“Peer is one of the most consequential projects in this space. It expects to drive rapid innovation at a pace unseen by the industry to expedite the metaverse’s development,” Peer CEO Tony Tran told Built In in an email, adding that Peer’s aim is to make today’s “centralized human-computing experience paradigm obsolete.” 

The company plans to launch its version of the metaverse in three stages. The first stage of Peer’s plan, “The Social Metaverse,” is to develop software to connect people to each other through metaverse platforms. The company plans to launch this software sometime this quarter and expects it to generate money and interest in the metaverse.

The second stage is “The Ambient Metaverse,” which will allow users to interact with the metaverse in different ways depending on where they are geographically in the physical world. Peer has also begun developing the hardware for this phase, which the company says will go beyond today’s tablets and smartphones in order to support this kind of virtual world.

The third and final stage is a little farther out, though not as futuristic as it might seem. “The Singularity Metaverse,” one in which digital and physical realms are hyper-connected, isn’t expected to happen until 2047 according to SoftBank CEO Masayoshi Son, a prediction Tran agrees with. 

This focus on the connection between the physical world and the metaverse is something that Trans believes sets Peer apart from other companies building the metaverse. 

“By mapping the digital world to the real world, Peer enables the development of a decentralize[d] and boundless metaverse of infinite possibilities. Others are developing closed-off centralized experiences that neither bring people closer to technology nor the natural world,” Tran told Built In. 

Peer plans to launch its flagship software products each quarter of this year and expects to monetize them by Q4 of 2022. These products will establish the foundational technology needed to drive the metaverse and include a high-speed blockchain, decentralized exchange, crypto wallets and a decentralized social experience. Next year, the company hopes to launch its hardware, services and operating system to further boost the public’s adoption of the metaverse. 


Yohana Future Five
Yohana founder Yoky Matsuoka | Photo: Yohana

Yohana (Wellness Tech)

The pandemic introduced new challenges to parenting. The sudden shift to working at home coupled with school shutdowns, shrinking childcare options and the overall stress of living in uncertain times left many parents feeling burnt out. This is especially the case for mothers, who historically have taken on more invisible labor than fathers, something further exacerbated by the pandemic.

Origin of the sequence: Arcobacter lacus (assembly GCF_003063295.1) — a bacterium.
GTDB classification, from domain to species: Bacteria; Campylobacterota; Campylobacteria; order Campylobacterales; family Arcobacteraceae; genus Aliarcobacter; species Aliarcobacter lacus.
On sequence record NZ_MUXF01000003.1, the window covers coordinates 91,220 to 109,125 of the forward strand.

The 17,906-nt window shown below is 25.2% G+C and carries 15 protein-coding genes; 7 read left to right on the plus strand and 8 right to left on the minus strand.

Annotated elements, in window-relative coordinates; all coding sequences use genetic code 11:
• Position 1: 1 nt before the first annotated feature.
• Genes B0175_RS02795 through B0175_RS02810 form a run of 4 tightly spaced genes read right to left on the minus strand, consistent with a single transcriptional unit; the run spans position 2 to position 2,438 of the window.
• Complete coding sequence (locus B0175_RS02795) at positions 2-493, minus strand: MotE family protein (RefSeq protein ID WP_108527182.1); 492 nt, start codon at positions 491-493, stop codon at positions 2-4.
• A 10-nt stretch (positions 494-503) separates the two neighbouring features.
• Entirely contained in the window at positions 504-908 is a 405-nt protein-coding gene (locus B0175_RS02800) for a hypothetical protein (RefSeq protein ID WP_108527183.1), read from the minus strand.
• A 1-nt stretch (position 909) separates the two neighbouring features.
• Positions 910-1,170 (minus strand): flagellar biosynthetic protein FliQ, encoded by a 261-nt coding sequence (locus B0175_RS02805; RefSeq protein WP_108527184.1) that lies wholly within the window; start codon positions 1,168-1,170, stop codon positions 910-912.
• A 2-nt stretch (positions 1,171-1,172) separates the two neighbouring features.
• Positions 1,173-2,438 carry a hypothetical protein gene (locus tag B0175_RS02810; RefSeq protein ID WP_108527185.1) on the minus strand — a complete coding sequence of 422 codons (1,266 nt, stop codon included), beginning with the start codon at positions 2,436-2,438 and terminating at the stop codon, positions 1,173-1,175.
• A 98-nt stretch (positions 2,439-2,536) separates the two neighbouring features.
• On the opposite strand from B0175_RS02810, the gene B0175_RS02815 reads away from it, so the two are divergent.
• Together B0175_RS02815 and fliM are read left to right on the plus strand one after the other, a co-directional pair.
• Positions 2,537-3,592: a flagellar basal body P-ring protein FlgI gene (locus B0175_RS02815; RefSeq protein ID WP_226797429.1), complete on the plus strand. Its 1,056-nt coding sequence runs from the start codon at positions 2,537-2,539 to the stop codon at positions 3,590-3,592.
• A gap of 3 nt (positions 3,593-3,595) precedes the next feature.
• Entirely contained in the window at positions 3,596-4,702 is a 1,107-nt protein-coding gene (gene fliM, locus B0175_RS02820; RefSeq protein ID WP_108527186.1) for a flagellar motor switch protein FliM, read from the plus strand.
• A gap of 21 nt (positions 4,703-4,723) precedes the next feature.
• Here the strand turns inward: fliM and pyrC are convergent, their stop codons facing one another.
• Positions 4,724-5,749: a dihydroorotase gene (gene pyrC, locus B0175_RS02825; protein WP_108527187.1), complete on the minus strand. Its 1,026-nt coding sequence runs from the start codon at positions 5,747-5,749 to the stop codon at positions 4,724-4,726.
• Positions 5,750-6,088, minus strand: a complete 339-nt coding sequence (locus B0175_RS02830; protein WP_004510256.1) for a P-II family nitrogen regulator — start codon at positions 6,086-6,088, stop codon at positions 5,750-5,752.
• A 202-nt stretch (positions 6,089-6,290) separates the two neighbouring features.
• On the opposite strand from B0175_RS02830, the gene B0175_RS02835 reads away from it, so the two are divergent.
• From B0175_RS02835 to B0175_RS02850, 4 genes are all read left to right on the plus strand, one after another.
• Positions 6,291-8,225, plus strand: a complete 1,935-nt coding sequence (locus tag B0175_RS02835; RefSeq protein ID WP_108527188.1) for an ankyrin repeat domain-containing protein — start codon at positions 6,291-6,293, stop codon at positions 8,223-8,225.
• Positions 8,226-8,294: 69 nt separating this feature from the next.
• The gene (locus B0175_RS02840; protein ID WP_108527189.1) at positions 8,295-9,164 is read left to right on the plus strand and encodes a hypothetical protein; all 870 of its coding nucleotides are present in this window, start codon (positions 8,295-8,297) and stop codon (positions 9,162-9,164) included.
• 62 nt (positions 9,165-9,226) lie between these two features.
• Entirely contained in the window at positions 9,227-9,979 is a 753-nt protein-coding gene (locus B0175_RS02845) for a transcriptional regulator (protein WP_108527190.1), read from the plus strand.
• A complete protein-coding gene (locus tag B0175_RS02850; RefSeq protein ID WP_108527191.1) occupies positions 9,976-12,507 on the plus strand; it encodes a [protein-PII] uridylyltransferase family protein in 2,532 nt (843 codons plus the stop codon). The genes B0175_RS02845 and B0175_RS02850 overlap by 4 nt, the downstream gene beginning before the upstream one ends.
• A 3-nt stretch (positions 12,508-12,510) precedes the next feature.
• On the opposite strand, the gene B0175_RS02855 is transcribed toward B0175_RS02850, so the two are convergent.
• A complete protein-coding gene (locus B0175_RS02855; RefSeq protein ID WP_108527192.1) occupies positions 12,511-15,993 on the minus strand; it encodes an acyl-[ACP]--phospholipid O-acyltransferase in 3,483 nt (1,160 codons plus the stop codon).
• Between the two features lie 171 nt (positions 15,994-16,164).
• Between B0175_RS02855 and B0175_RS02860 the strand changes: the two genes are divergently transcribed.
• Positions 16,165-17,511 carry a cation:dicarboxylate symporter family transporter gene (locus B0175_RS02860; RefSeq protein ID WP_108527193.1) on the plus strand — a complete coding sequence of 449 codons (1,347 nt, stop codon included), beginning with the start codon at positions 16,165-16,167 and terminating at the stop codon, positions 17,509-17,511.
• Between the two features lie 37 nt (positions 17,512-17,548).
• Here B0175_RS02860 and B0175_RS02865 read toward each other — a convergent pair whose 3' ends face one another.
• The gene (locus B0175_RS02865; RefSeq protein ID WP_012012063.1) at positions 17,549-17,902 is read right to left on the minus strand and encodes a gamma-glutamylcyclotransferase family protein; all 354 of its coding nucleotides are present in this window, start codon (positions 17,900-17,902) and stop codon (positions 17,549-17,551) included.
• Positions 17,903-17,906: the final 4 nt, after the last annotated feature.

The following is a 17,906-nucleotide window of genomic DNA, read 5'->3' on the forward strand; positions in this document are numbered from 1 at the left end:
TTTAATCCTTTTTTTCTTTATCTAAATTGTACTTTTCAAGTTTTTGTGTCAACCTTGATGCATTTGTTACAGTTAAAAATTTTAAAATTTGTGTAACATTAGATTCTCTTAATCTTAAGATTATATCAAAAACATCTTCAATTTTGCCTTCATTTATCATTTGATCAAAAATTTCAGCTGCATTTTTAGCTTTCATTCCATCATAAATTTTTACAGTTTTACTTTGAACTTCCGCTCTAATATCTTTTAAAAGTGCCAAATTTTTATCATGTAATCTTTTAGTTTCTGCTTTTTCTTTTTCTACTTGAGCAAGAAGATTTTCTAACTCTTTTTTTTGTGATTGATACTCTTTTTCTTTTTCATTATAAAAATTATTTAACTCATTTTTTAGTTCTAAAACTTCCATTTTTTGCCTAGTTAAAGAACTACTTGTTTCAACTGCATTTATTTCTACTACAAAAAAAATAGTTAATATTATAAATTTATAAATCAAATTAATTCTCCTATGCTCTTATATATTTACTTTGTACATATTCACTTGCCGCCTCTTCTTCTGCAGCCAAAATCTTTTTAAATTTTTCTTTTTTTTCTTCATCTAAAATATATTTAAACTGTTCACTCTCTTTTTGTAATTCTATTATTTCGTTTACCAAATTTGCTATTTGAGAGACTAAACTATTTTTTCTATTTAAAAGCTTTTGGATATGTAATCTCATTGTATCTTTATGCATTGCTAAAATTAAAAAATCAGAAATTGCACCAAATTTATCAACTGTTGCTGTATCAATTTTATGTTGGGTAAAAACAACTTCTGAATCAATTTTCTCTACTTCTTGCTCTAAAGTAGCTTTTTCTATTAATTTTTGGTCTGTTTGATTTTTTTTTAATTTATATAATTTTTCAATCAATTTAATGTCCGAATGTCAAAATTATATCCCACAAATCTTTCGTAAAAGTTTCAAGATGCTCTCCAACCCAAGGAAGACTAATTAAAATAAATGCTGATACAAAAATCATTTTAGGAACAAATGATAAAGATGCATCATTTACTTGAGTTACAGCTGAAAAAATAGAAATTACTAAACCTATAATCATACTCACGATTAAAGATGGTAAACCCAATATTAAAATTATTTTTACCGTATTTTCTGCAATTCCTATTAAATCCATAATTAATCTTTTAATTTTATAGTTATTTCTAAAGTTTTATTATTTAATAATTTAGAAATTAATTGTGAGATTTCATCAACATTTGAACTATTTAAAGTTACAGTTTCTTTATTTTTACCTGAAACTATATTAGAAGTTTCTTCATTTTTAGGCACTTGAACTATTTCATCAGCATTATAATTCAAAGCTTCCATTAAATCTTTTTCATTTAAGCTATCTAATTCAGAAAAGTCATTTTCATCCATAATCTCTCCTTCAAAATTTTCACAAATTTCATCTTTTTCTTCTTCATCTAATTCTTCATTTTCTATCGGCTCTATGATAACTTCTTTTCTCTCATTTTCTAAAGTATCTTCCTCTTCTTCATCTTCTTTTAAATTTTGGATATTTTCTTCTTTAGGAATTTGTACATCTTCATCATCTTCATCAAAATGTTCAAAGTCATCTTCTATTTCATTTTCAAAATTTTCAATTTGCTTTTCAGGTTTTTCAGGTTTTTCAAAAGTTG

In 2020, 74 percent of mothers reported feeling mentally worse since the start of the pandemic according to a survey by motherhood lifestyle brand Motherly. The increase of invisible labor mothers have taken on have also meant many mothers don’t have time to rest; 68 percent of mothers surveyed said they got less than an hour of alone time a day.

As a working mother of four, wife, and daughter to elderly parents, Yoky Matsuoka was struggling with parenting burnout herself in 2020.

“Managing the kids’ school on Zoom, while I was in back-to-back meetings on Zoom, plus the household chores, and caring for my aging parents — from more than 6,000 miles away — became unmanageable. I lost sight of my personal well-being and I was not being the best version of myself,” Matsuoka told Built In. “I felt like I was failing. But the more I talked to other working moms and families, the more I realized I wasn’t alone. Then I started thinking about how I could help.” 

We want to help families who are dealing with age-old issues navigate and overcome these challenges in a modern way.”

With an already impressive tech resume — Matsuoka co-founded Google X, developed the Nest Learning Thermostat, and was a senior executive in healthcare tech at Apple and Google — Matsuoka founded Yohana, a family-focused wellness company. The company’s Yohana membership allows busy parents to offload some of their to-do list to “Yo Assistants,” professional problem solvers.

Through the Yohana App, parents can communicate with their Yo Assistants — who are real people, not bots — about what support they need to lighten their load. Yo Assistants are like personal assistants for families. They organize parents’ to-do lists, anticipate their needs and connect with a network of local professionals to get projects done. 

The platform’s secure data systems and AI tools allow Yo Assistants to learn from each task and tailor their support to each member’s preferences without compromising member privacy.  Users can even track their Yo Assistant’s progress and get notified when tasks are complete. 

The membership is currently only available to those in the Seattle area, but Yohana plans to launch in additional cities in near future. To join, parents first sign up on a waiting list and fill out some information about their family, daily activities and lifestyle. Next, parents create an account and meet virtually with a Yohana matching ambassador who then pairs members with a Yo Assistant based on their specific needs.

“Our vision is to help families across the globe. We are a new wellness brand that puts people first and is creating technology that takes care of you — instead of you taking care of it. We want to help families who are dealing with age-old issues, from childcare to eldercare, navigate and overcome these challenges in a modern way,” Matsuoka says. “Yohana is combining support and expertise from real humans, with the best technology to help families be more present for each other, and make room for what really matters.”